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December 04, 2008

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Nato

It always seemed to me that the 'change' Obama was talking about was about that "There is not a liberal America and a conservative America -- there is the United States of America" quote, variations of which were the exclamation points of his speeches. He made speeches about closing the divide and, despite his party have vastly more congressional control than the GOP did in 2000, he's still taking a very centrist line in a way that a number of conservative commentators can scarcely believe. I guess maybe he just meant what he said. That's change I didn't fully believe in, but am starting to.

As for dissing foreign leaders, well, that's no good at all. Of course, Cameron isn't PM just yet.

Nato

also:
http://conservativehome.blogs.com/torydiary/2008/12/did-obama-reall.html

Nathan Smith

re: "He made speeches about closing the divide and, despite his party have vastly more congressional control than the GOP did in 2000, he's still taking a very centrist line in a way that a number of conservative commentators can scarcely believe."

If Obama can "close the divide" by maintaining continuity with the general policy direction the Bush administration took, that's an interesting revelation. What it will show is what I've sort of suspected for some time: that Bush's somewhat artificial unpopularity has no coherent, substantive case underlying it, and is just a hate-fetish on the part of a lot of liberal elites and some paleocons and libertarians. Of course, it might be good for the country if a different party label in the White House can unwind some of that hatred. But it does very little credit to Obama, who fuelled the Bush-is-bad myth and rode it to the White House. He may want to close the divide, now that he's in charge, but he exploited and encouraged it in order to *get* in charge.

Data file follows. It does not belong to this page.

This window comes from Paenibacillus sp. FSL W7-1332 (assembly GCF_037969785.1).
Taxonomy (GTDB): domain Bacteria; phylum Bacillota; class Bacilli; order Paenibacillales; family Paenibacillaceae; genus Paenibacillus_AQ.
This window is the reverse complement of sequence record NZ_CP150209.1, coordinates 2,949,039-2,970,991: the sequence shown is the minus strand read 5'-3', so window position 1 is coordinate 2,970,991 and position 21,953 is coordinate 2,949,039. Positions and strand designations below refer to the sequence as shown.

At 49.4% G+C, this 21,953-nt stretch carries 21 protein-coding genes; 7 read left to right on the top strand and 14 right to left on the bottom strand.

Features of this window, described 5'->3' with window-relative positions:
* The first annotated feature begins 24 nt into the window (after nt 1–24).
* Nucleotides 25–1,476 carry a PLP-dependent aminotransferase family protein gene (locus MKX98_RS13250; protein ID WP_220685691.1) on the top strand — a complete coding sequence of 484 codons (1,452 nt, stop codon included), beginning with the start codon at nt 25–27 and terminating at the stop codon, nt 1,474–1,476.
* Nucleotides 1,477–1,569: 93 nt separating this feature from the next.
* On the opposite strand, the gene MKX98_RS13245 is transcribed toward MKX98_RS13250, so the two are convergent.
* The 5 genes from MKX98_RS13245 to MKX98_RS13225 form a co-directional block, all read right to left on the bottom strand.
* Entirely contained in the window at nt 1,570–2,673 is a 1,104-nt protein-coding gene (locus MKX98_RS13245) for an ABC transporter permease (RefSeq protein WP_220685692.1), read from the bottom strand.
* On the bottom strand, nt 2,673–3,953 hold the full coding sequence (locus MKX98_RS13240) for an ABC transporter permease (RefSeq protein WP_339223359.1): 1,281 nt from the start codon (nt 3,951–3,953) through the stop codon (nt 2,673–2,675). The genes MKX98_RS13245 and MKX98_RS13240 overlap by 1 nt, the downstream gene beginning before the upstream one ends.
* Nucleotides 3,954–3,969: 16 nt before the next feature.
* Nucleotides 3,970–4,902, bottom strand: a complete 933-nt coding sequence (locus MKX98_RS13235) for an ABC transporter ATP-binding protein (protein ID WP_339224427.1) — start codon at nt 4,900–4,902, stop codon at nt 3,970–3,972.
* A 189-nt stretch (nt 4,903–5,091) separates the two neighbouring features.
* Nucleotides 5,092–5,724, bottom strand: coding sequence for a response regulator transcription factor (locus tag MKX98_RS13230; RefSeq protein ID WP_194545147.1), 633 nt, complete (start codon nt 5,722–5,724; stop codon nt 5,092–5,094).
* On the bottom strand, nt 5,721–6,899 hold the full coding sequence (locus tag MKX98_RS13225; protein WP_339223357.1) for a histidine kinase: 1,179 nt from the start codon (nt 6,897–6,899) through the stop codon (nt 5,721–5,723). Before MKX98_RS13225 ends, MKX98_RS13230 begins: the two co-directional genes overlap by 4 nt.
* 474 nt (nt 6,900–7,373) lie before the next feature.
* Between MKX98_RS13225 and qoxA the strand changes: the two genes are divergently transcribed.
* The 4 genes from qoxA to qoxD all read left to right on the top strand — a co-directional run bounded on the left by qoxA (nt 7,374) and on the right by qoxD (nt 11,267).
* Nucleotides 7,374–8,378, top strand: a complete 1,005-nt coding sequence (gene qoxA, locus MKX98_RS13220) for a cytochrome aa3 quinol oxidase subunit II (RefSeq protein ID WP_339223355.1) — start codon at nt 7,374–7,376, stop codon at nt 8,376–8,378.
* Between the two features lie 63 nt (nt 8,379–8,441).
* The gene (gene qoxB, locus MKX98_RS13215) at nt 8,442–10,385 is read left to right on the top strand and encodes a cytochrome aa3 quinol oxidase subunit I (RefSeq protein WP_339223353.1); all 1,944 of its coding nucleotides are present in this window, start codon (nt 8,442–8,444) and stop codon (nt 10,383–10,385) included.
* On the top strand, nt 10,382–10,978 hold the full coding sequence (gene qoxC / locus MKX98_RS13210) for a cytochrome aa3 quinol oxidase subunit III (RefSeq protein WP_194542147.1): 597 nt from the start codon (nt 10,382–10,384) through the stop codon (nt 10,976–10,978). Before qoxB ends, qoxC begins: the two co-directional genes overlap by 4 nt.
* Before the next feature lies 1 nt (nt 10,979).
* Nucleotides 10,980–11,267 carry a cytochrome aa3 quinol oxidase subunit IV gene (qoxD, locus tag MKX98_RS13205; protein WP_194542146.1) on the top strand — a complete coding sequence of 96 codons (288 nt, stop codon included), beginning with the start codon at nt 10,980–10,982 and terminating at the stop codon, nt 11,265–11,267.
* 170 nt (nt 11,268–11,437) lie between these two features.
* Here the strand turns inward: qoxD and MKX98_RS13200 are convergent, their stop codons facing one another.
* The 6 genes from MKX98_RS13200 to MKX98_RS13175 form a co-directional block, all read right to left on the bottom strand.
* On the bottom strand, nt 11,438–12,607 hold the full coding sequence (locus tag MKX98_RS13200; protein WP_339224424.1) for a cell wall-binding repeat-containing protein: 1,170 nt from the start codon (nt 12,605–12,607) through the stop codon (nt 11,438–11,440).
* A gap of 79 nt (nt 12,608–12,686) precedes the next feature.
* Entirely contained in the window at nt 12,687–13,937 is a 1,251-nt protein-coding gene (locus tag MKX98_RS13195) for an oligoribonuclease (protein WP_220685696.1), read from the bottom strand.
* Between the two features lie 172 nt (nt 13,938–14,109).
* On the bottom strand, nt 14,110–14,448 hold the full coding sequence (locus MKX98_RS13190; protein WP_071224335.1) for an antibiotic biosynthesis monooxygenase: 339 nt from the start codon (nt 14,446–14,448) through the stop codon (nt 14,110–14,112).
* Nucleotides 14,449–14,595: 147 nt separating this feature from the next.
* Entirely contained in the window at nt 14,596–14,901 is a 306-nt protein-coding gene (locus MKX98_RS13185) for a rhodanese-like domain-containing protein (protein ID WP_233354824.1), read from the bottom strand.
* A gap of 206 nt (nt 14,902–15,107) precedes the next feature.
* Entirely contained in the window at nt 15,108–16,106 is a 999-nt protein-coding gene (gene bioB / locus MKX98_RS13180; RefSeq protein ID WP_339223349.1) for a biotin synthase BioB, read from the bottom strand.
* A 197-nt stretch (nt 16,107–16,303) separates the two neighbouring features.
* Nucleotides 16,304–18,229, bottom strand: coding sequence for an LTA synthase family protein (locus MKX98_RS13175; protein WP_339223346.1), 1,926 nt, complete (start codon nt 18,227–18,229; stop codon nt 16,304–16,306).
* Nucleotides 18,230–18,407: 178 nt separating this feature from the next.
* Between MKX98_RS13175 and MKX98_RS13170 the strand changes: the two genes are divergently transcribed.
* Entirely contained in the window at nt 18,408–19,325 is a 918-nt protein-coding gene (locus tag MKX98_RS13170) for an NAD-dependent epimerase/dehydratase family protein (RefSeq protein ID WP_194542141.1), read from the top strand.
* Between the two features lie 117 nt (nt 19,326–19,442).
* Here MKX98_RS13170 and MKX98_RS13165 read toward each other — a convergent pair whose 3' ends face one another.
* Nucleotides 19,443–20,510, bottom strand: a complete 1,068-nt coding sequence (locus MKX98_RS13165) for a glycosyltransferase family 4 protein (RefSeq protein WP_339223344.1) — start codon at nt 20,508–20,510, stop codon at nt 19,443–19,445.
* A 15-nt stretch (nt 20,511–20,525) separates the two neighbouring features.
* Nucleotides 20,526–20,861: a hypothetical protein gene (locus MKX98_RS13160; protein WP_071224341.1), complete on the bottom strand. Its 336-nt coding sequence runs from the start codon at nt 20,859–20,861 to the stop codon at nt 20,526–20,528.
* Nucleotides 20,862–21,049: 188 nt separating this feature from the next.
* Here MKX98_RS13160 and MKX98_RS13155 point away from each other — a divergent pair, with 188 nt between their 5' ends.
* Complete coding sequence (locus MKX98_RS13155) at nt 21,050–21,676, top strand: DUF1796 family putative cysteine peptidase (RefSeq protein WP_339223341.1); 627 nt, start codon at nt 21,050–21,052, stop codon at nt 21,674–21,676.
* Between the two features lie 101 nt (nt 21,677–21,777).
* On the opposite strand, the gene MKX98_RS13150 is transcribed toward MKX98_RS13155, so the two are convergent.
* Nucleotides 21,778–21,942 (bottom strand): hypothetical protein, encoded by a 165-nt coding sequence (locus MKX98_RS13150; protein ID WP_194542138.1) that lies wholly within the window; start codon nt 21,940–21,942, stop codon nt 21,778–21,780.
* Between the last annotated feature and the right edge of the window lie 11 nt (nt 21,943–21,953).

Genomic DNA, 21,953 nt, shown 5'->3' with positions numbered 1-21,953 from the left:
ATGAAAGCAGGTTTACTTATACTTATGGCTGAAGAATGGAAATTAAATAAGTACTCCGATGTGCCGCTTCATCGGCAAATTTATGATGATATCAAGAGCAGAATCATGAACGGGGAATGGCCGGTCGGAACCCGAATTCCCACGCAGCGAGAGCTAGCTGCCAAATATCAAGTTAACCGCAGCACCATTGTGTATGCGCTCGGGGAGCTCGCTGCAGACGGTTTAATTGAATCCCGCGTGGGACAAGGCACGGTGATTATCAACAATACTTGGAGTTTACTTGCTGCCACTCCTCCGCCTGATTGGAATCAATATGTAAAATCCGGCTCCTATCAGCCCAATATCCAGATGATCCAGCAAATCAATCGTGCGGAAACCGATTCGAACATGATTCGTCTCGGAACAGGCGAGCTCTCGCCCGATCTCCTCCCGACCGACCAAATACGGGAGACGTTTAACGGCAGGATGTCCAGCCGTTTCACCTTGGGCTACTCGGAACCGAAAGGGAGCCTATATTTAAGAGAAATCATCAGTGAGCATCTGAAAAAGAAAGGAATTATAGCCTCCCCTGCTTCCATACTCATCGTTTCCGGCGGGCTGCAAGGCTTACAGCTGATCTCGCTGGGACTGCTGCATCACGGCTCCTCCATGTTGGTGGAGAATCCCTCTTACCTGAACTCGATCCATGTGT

If the economic appointments are an indicator of what an Obama presidency will be like, the country may do just fine by him, but his campaign will have been even more of a travesty than it seemed at the time. "Change" will turn out to have meant nothing but one more job title for the world-champion resume-padder, Barack Obama, with the added bonus that maybe fewer Americans will decide to hate him. I guess the idea that politicians are contemptible opportunists should be commonplace; but the Bush administration has got me used to the idea that politicians can actually think big and have ideals and do something to bring them about, taking risks and facing hard choices and unpleasantness. It will take me a little while to lower my expectations again.

Cameron is not PM. He's the leader-- that, I believe, is the term generally used-- of the British opposition.

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